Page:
Beach Safety Tips for Your Dog

An entrance guard at Myrtle Beach State Park told me that the beach was open to dogs before 10 am and after 5 pm. She warned that the sand gets too hot in the middle of the day and could

Cocker spaniel at Myrtle Beach sign
Buffy at Myrtle Beach for BlogPaws 2017.

burn my dog’s paws. Have you ever thought about the hot sand on your dog’s paws while you run down to the water in your flip-flops or sandals? I know I’ve come close to burning my feet a few times. So think about your dog’s paws too.

Beach Safety

  • Watch to see if your dog licks their paws–she might have stepped on something sharp.
  • Bring cool drinking water for your dog. Salt water is nasty to drink and I’m sure your dog will try to drink it, especially if they’re used to wading into freshwater lakes.
  • Keep your dog on a leash. It’s scary to have a strange, loose dog run up to you since you don’t know how it will react. Leashes are usually required and provide safety especially for children on the beach.
  • Always bring a poop bag. There’s nothing worse than stepping in dog poop in your bare feet at the beach.
  • Don’t let your dog poop in the water—I’ve seen this happen. Poop allows bacteria to thrive which can cause people who ingest the water to get sick. That’s why local health departments test the water at swimming beaches regularly. One poopy diaper can produce enough bacteria to shut down a beach for a day or two.
  • Beware of the effect of the sun on your dog. Some dogs can get sunburn through their thin coats, or on their noses. You may want to put a wet t-shirt on your dog to prevent sunburn and keep him cool, or use sunscreen made especially for dogs. Human sunscreen containing zinc oxide is toxic for dogs.Cocker spaniel at the beach
  • Don’t let your dog eat fish bones or other things at the beach. My springers spaniel always loved to eat stuff. Fortunately they didn’t get sick.
  • This one goes without saying—don’t let them roll on dead fish! Why do they love to do this?
  • Beware of sand flies and other insects on the beach. If bugs are biting you, they’re biting your dog too.
  • If it’s very windy and the sand is blowing hard–then leave the beach for another day.

Water Safety

  • If the water looks like green paint—don’t let your dog swim or drink the water. It could have a blue-green algae bloom, which may produce toxins.
  • Don’t force your dog into the water to swim; this can cause them to hate it for the rest of their lives. I accidentally pulled one of my dogs underwater by dragging her into the water. Don’t pick up your dog and toss her into deep water with the mentality of letting your dog sink or swim. My dad did this to my first dog and she never got over her fear. Coax your dog gently into the water with treats or a ball, but let the dog decide how far she wants to go.
  • If your dog loves to swim, don’t let your dog swim too far from shore. I’ve seen some Dog at shoreline at sunsetambitious owners lob a tennis ball far into a lake. Rip currents or an undertow could catch your dog and drag him out farther from shore. If your dog is pulled into deep water and struggling to get back to shore–don’t go after it! We’ve all heard stories of caring owners that drown trying to rescue their dogs, while their dog survived. If there is a rip current walk along the shore to encourage your dog to swim parallel to the shore instead of straight back. That should help him get out of the rip current.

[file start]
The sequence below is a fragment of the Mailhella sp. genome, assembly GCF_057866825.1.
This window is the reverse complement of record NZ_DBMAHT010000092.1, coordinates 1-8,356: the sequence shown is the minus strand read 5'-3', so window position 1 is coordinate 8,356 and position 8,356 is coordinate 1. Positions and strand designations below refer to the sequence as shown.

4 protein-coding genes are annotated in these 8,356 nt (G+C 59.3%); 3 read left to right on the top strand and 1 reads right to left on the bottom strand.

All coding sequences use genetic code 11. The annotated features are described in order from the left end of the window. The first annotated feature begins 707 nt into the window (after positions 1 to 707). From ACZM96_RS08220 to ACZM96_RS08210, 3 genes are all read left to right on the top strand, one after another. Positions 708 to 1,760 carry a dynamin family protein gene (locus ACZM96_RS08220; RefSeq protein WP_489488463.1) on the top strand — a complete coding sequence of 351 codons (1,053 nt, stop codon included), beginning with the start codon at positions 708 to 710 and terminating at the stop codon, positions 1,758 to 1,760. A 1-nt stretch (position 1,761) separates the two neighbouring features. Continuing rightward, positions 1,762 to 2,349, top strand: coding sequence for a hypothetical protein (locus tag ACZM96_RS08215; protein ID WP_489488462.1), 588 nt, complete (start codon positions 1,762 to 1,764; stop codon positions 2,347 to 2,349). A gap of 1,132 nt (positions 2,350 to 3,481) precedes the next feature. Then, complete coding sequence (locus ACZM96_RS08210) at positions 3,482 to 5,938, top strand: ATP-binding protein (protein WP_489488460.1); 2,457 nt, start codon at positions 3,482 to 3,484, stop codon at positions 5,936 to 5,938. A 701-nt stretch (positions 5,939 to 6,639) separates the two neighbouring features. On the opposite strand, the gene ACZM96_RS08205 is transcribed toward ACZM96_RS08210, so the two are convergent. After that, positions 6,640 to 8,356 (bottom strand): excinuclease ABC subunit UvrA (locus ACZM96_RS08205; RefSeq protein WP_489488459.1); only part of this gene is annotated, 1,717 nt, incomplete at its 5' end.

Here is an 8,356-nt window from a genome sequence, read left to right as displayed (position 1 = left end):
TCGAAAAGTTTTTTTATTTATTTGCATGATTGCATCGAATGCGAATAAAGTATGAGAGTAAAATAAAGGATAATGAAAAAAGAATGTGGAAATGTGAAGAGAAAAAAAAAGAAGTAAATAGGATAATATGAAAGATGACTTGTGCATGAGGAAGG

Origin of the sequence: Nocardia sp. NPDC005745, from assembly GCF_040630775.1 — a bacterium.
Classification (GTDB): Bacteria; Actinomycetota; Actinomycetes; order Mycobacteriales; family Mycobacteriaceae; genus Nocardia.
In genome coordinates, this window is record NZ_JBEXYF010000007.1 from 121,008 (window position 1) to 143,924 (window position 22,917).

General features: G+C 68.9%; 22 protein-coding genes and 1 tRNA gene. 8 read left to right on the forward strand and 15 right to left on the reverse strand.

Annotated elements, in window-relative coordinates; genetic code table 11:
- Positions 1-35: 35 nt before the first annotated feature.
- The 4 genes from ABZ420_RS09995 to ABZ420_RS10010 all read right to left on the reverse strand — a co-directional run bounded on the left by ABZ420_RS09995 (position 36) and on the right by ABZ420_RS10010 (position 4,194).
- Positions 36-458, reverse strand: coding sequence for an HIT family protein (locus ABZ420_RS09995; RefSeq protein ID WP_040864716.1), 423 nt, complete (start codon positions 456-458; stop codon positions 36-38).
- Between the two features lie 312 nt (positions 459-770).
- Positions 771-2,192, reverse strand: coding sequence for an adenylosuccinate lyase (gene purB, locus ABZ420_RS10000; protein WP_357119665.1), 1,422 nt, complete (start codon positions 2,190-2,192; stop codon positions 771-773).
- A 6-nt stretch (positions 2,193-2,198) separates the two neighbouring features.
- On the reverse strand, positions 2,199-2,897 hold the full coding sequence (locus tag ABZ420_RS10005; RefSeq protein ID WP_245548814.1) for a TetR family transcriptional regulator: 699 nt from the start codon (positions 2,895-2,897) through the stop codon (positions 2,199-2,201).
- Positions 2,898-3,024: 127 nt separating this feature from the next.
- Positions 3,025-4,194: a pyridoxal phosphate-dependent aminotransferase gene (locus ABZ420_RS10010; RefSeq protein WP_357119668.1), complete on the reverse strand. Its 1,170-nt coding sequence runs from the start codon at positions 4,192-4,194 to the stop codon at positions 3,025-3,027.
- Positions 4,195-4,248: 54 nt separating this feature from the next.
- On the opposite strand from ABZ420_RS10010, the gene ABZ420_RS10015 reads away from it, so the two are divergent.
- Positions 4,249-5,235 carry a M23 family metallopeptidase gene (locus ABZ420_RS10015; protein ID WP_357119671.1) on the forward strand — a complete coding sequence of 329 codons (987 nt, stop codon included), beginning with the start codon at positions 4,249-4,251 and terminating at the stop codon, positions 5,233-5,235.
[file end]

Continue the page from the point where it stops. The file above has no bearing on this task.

• You may want to have a life jacket for your dog, especially if your dog does not swim well.
  • Beware of hypothermia. Some water can be quite cold even while the beach is warm.

After Leaving the Beach

  • Use a towel to wipe down your dog before he gets into the car.
  • Have extra towels and a designated area for your dog to sit to reduce the amount of sand in the car.
  • Brush the loose sand off their coat or give them a rinse or a bath in fresh water.
  • Clean your dog’s ears, especially if your dog has long, floppy ears like my spaniels. Ear infections can occur with damp ear canals, so clean them with an otic solution with a drying agent.

These are some of my experiences with dogs at the beach. Please comment and add to the list. This isn’t quite a Wordless Wednesday post. Please read and comment on other posts below. If you would like to receive new posts, please sign up with your email address.

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5 thoughts on “Beach Safety Tips for Your Dog”

  1. Great tips! We go to the beach quite often – Rita and I go once or twice a week to run in the mornings. It is a HUGE pet peeve of mine when folks let their dogs poop in the water. So gross! Luckily the beach we go to now, most folks are really good about picking up after their dogs.

  2. Good tips! Especially about the hot sand.

    I walk barefoot myself so I can tell it’s hot before subjecting Honey to the sand. We also have to be careful landing on remote beaches with lots of oyster shells. They can also hurt paws.

    Love that you camped at the park. We visited there too and loved it!

    We arrived by boat and were in Osprey Marina on the ICW. It was nice to have a beautiful place to return to each night during BlogPaws.

  3. These are terrific tips, thanks for sharing! I’ve blogged about pet safety at the beach but there are a couple of tips we hadn’t thought of. Our dogs didn’t make it down to the water in Myrtle Beach, we were too darn busy! These are such cute photos.
    Love & Biscuits,
    Dogs Luv Us and We Luv Them

    • I actually camped at Myrtle Beach State Park during the conference. My tent was a two minute walk from the beach, which was windy and bug free, unlike the mosquitoes at my campsite! Getting outside and away from the conference had a way of energizing me.

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